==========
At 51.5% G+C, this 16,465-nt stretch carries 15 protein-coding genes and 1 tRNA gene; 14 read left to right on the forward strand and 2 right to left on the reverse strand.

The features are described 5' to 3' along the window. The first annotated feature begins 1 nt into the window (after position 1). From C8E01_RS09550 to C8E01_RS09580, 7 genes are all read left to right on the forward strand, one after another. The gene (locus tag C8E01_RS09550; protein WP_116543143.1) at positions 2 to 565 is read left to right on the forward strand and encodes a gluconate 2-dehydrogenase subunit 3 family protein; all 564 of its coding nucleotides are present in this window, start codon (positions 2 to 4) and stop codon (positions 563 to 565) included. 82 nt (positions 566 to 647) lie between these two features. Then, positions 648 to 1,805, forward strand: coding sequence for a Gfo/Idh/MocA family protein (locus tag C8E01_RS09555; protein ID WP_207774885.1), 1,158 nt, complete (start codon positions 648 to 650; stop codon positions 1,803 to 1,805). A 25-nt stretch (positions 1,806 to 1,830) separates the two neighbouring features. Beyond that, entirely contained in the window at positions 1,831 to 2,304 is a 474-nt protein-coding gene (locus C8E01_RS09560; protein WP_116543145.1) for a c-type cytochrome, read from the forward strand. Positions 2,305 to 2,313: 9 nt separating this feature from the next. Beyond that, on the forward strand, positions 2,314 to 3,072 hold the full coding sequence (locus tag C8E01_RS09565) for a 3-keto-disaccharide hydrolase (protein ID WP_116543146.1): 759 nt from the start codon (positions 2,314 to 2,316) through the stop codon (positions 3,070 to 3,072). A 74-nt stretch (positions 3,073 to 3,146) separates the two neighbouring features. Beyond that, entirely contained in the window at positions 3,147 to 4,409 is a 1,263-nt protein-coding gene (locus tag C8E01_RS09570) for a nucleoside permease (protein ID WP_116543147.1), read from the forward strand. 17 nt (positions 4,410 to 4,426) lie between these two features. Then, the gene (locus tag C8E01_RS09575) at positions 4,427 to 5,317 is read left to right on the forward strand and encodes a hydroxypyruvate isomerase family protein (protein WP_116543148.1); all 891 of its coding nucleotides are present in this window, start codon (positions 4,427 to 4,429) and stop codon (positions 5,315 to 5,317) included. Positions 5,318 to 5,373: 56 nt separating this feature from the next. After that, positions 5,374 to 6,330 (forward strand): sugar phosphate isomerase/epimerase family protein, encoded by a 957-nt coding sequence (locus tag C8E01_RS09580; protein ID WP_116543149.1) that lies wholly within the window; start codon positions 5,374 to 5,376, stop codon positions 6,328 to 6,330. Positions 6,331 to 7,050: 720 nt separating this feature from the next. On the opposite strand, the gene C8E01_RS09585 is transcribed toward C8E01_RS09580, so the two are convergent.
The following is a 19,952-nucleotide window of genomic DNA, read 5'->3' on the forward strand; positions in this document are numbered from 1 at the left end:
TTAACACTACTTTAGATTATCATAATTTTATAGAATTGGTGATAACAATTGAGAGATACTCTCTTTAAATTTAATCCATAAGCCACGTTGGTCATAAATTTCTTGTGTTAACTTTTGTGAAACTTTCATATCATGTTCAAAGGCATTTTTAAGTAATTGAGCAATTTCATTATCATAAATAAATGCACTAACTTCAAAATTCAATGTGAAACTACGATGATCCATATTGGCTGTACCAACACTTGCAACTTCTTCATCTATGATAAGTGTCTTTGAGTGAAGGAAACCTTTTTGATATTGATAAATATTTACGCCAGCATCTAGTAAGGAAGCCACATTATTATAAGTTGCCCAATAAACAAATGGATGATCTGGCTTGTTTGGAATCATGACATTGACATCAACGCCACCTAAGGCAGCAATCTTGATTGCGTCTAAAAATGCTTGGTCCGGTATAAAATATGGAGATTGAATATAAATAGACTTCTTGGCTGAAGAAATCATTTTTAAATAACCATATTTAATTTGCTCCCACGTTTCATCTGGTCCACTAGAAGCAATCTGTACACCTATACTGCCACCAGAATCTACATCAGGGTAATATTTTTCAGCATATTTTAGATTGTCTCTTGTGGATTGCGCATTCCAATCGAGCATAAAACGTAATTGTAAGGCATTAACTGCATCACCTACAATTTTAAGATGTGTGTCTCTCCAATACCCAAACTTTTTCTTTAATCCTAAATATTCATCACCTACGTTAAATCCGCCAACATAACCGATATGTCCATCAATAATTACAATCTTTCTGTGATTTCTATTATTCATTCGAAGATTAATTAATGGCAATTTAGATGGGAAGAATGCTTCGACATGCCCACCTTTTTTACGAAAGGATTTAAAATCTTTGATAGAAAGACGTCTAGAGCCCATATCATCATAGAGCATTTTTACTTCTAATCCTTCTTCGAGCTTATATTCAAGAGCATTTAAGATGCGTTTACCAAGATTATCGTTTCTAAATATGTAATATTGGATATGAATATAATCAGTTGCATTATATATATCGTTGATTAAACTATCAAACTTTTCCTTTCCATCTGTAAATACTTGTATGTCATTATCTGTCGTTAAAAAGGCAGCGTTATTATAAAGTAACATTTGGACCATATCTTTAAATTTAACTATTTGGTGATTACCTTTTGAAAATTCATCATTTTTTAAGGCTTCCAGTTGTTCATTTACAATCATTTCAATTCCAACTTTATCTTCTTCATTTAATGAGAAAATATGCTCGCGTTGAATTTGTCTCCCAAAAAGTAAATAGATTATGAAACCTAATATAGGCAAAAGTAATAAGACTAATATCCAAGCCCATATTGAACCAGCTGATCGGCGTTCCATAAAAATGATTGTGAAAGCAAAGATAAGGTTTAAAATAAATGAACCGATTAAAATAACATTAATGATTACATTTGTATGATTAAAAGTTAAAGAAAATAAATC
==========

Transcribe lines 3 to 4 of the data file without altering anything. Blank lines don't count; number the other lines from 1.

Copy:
The following is a 19,952-nucleotide window of genomic DNA, read 5'->3' on the forward strand; positions in this document are numbered from 1 at the left end:
TTAACACTACTTTAGATTATCATAATTTTATAGAATTGGTGATAACAATTGAGAGATACTCTCTTTAAATTTAATCCATAAGCCACGTTGGTCATAAATTTCTTGTGTTAACTTTTGTGAAACTTTCATATCATGTTCAAAGGCATTTTTAAGTAATTGAGCAATTTCATTATCATAAATAAATGCACTAACTTCAAAATTCAATGTGAAACTACGATGATCCATATTGGCTGTACCAACACTTGCAACTTCTTCATCTATGATAAGTGTCTTTGAGTGAAGGAAACCTTTTTGATATTGATAAATATTTACGCCAGCATCTAGTAAGGAAGCCACATTATTATAAGTTGCCCAATAAACAAATGGATGATCTGGCTTGTTTGGAATCATGACATTGACATCAACGCCACCTAAGGCAGCAATCTTGATTGCGTCTAAAAATGCTTGGTCCGGTATAAAATATGGAGATTGAATATAAATAGACTTCTTGGCTGAAGAAATCATTTTTAAATAACCATATTTAATTTGCTCCCACGTTTCATCTGGTCCACTAGAAGCAATCTGTACACCTATACTGCCACCAGAATCTACATCAGGGTAATATTTTTCAGCATATTTTAGATTGTCTCTTGTGGATTGCGCATTCCAATCGAGCATAAAACGTAATTGTAAGGCATTAACTGCATCACCTACAATTTTAAGATGTGTGTCTCTCCAATACCCAAACTTTTTCTTTAATCCTAAATATTCATCACCTACGTTAAATCCGCCAACATAACCGATATGTCCATCAATAATTACAATCTTTCTGTGATTTCTATTATTCATTCGAAGATTAATTAATGGCAATTTAGATGGGAAGAATGCTTCGACATGCCCACCTTTTTTACGAAAGGATTTAAAATCTTTGATAGAAAGACGTCTAGAGCCCATATCATCATAGAGCATTTTTACTTCTAATCCTTCTTCGAGCTTATATTCAAGAGCATTTAAGATGCGTTTACCAAGATTATCGTTTCTAAATATGTAATATTGGATATGAATATAATCAGTTGCATTATATATATCGTTGATTAAACTATCAAACTTTTCCTTTCCATCTGTAAATACTTGTATGTCATTATCTGTCGTTAAAAAGGCAGCGTTATTATAAAGTAACATTTGGACCATATCTTTAAATTTAACTATTTGGTGATTACCTTTTGAAAATTCATCATTTTTTAAGGCTTCCAGTTGTTCATTTACAATCATTTCAATTCCAACTTTATCTTCTTCATTTAATGAGAAAATATGCTCGCGTTGAATTTGTCTCCCAAAAAGTAAATAGATTATGAAACCTAATATAGGCAAAAGTAATAAGACTAATATCCAAGCCCATATTGAACCAGCTGATCGGCGTTCCATAAAAATGATTGTGAAAGCAAAGATAAGGTTTAAAATAAATGAACCGATTAAAATAACATTAATGATTACATTTGTATGATTAAAAGTTAAAGAAAATAAATC